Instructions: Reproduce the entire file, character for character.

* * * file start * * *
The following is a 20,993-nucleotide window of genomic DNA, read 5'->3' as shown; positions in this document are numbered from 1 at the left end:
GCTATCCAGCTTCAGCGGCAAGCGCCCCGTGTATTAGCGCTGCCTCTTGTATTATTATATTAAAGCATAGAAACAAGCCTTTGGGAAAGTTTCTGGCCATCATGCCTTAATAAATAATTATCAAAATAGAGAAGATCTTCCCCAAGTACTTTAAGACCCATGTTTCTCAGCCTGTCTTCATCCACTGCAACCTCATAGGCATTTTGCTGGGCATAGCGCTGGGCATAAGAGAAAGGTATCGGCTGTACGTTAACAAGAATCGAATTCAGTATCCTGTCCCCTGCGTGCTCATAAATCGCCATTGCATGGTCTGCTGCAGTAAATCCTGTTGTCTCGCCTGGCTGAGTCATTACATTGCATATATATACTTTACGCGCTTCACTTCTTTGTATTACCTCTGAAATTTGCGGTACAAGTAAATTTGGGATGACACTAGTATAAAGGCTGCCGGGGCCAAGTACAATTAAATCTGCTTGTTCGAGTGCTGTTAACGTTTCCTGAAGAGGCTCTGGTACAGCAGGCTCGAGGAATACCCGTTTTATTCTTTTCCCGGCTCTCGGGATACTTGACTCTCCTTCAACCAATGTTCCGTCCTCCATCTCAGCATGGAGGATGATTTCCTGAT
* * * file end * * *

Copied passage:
The following is a 20,993-nucleotide window of genomic DNA, read 5'->3' as shown; positions in this document are numbered from 1 at the left end:
GCTATCCAGCTTCAGCGGCAAGCGCCCCGTGTATTAGCGCTGCCTCTTGTATTATTATATTAAAGCATAGAAACAAGCCTTTGGGAAAGTTTCTGGCCATCATGCCTTAATAAATAATTATCAAAATAGAGAAGATCTTCCCCAAGTACTTTAAGACCCATGTTTCTCAGCCTGTCTTCATCCACTGCAACCTCATAGGCATTTTGCTGGGCATAGCGCTGGGCATAAGAGAAAGGTATCGGCTGTACGTTAACAAGAATCGAATTCAGTATCCTGTCCCCTGCGTGCTCATAAATCGCCATTGCATGGTCTGCTGCAGTAAATCCTGTTGTCTCGCCTGGCTGAGTCATTACATTGCATATATATACTTTACGCGCTTCACTTCTTTGTATTACCTCTGAAATTTGCGGTACAAGTAAATTTGGGATGACACTAGTATAAAGGCTGCCGGGGCCAAGTACAATTAAATCTGCTTGTTCGAGTGCTGTTAACGTTTCCTGAAGAGGCTCTGGTACAGCAGGCTCGAGGAATACCCGTTTTATTCTTTTCCCGGCTCTCGGGATACTTGACTCTCCTTCAACCAATGTTCCGTCCTCCATCTCAGCATGGAGGATGATTTCCTGAT